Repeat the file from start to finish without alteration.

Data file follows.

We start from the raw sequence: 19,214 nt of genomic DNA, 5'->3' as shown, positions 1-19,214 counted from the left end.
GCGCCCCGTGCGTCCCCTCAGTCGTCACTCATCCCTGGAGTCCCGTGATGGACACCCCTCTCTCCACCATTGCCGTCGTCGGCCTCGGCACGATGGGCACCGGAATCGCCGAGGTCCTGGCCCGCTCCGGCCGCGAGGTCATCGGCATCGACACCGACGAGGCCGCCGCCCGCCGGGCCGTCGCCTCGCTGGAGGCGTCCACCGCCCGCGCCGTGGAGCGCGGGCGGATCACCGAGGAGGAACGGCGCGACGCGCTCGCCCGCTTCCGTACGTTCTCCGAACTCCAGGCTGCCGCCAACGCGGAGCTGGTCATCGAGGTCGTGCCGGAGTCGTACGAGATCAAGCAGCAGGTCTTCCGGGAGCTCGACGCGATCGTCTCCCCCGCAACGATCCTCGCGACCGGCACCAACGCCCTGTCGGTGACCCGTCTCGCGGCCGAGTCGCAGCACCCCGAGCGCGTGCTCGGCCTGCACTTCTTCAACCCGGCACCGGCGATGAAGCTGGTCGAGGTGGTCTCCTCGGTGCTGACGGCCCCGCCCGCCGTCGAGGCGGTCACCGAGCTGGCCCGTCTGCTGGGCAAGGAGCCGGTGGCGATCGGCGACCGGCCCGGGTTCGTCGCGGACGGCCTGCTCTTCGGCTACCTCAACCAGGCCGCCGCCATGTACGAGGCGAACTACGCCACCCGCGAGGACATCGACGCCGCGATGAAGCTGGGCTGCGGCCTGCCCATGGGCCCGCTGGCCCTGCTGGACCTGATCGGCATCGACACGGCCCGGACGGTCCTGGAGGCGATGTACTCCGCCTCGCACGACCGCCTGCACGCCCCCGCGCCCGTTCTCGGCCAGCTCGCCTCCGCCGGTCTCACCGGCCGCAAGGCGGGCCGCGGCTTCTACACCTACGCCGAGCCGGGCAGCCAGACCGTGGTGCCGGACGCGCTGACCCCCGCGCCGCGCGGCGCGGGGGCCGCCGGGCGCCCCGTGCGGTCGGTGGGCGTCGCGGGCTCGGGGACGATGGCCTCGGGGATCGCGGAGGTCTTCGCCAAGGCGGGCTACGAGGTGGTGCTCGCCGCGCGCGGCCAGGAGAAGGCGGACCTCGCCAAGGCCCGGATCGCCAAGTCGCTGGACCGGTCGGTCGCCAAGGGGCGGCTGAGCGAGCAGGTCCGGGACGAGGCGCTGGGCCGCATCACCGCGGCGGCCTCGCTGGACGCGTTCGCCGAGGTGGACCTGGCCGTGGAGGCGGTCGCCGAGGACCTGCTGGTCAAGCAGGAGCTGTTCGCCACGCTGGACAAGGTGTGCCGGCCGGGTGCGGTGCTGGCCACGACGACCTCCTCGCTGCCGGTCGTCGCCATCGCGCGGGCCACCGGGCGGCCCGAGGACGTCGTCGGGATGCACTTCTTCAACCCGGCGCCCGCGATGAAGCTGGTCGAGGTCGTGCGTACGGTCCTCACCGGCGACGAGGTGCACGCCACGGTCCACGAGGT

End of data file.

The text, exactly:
We start from the raw sequence: 19,214 nt of genomic DNA, 5'->3' as shown, positions 1-19,214 counted from the left end.
GCGCCCCGTGCGTCCCCTCAGTCGTCACTCATCCCTGGAGTCCCGTGATGGACACCCCTCTCTCCACCATTGCCGTCGTCGGCCTCGGCACGATGGGCACCGGAATCGCCGAGGTCCTGGCCCGCTCCGGCCGCGAGGTCATCGGCATCGACACCGACGAGGCCGCCGCCCGCCGGGCCGTCGCCTCGCTGGAGGCGTCCACCGCCCGCGCCGTGGAGCGCGGGCGGATCACCGAGGAGGAACGGCGCGACGCGCTCGCCCGCTTCCGTACGTTCTCCGAACTCCAGGCTGCCGCCAACGCGGAGCTGGTCATCGAGGTCGTGCCGGAGTCGTACGAGATCAAGCAGCAGGTCTTCCGGGAGCTCGACGCGATCGTCTCCCCCGCAACGATCCTCGCGACCGGCACCAACGCCCTGTCGGTGACCCGTCTCGCGGCCGAGTCGCAGCACCCCGAGCGCGTGCTCGGCCTGCACTTCTTCAACCCGGCACCGGCGATGAAGCTGGTCGAGGTGGTCTCCTCGGTGCTGACGGCCCCGCCCGCCGTCGAGGCGGTCACCGAGCTGGCCCGTCTGCTGGGCAAGGAGCCGGTGGCGATCGGCGACCGGCCCGGGTTCGTCGCGGACGGCCTGCTCTTCGGCTACCTCAACCAGGCCGCCGCCATGTACGAGGCGAACTACGCCACCCGCGAGGACATCGACGCCGCGATGAAGCTGGGCTGCGGCCTGCCCATGGGCCCGCTGGCCCTGCTGGACCTGATCGGCATCGACACGGCCCGGACGGTCCTGGAGGCGATGTACTCCGCCTCGCACGACCGCCTGCACGCCCCCGCGCCCGTTCTCGGCCAGCTCGCCTCCGCCGGTCTCACCGGCCGCAAGGCGGGCCGCGGCTTCTACACCTACGCCGAGCCGGGCAGCCAGACCGTGGTGCCGGACGCGCTGACCCCCGCGCCGCGCGGCGCGGGGGCCGCCGGGCGCCCCGTGCGGTCGGTGGGCGTCGCGGGCTCGGGGACGATGGCCTCGGGGATCGCGGAGGTCTTCGCCAAGGCGGGCTACGAGGTGGTGCTCGCCGCGCGCGGCCAGGAGAAGGCGGACCTCGCCAAGGCCCGGATCGCCAAGTCGCTGGACCGGTCGGTCGCCAAGGGGCGGCTGAGCGAGCAGGTCCGGGACGAGGCGCTGGGCCGCATCACCGCGGCGGCCTCGCTGGACGCGTTCGCCGAGGTGGACCTGGCCGTGGAGGCGGTCGCCGAGGACCTGCTGGTCAAGCAGGAGCTGTTCGCCACGCTGGACAAGGTGTGCCGGCCGGGTGCGGTGCTGGCCACGACGACCTCCTCGCTGCCGGTCGTCGCCATCGCGCGGGCCACCGGGCGGCCCGAGGACGTCGTCGGGATGCACTTCTTCAACCCGGCGCCCGCGATGAAGCTGGTCGAGGTCGTGCGTACGGTCCTCACCGGCGACGAGGTGCACGCCACGGTCCACGAGGT